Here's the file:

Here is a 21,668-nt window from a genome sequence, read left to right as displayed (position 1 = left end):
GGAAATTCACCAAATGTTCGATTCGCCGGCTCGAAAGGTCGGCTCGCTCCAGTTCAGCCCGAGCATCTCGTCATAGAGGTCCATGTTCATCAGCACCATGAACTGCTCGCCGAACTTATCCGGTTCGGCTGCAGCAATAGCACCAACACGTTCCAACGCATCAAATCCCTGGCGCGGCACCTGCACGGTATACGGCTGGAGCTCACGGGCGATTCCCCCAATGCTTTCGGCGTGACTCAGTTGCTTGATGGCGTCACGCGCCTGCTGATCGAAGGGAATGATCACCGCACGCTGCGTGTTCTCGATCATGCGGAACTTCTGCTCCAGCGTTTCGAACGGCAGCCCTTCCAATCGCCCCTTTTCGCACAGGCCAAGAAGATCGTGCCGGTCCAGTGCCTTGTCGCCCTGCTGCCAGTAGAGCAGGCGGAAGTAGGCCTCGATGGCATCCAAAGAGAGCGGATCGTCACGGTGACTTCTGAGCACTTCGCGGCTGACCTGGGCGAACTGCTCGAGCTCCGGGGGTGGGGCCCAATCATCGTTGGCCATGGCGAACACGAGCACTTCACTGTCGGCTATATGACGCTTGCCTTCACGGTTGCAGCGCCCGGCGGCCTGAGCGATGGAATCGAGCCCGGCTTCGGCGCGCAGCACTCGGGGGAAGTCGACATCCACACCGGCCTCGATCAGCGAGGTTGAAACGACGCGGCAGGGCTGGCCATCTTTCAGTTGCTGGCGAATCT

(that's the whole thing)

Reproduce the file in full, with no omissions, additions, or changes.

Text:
Here is a 21,668-nt window from a genome sequence, read left to right as displayed (position 1 = left end):
GGAAATTCACCAAATGTTCGATTCGCCGGCTCGAAAGGTCGGCTCGCTCCAGTTCAGCCCGAGCATCTCGTCATAGAGGTCCATGTTCATCAGCACCATGAACTGCTCGCCGAACTTATCCGGTTCGGCTGCAGCAATAGCACCAACACGTTCCAACGCATCAAATCCCTGGCGCGGCACCTGCACGGTATACGGCTGGAGCTCACGGGCGATTCCCCCAATGCTTTCGGCGTGACTCAGTTGCTTGATGGCGTCACGCGCCTGCTGATCGAAGGGAATGATCACCGCACGCTGCGTGTTCTCGATCATGCGGAACTTCTGCTCCAGCGTTTCGAACGGCAGCCCTTCCAATCGCCCCTTTTCGCACAGGCCAAGAAGATCGTGCCGGTCCAGTGCCTTGTCGCCCTGCTGCCAGTAGAGCAGGCGGAAGTAGGCCTCGATGGCATCCAAAGAGAGCGGATCGTCACGGTGACTTCTGAGCACTTCGCGGCTGACCTGGGCGAACTGCTCGAGCTCCGGGGGTGGGGCCCAATCATCGTTGGCCATGGCGAACACGAGCACTTCACTGTCGGCTATATGACGCTTGCCTTCACGGTTGCAGCGCCCGGCGGCCTGAGCGATGGAATCGAGCCCGGCTTCGGCGCGCAGCACTCGGGGGAAGTCGACATCCACACCGGCCTCGATCAGCGAGGTTGAAACGACGCGGCAGGGCTGGCCATCTTTCAGTTGCTGGCGAATCT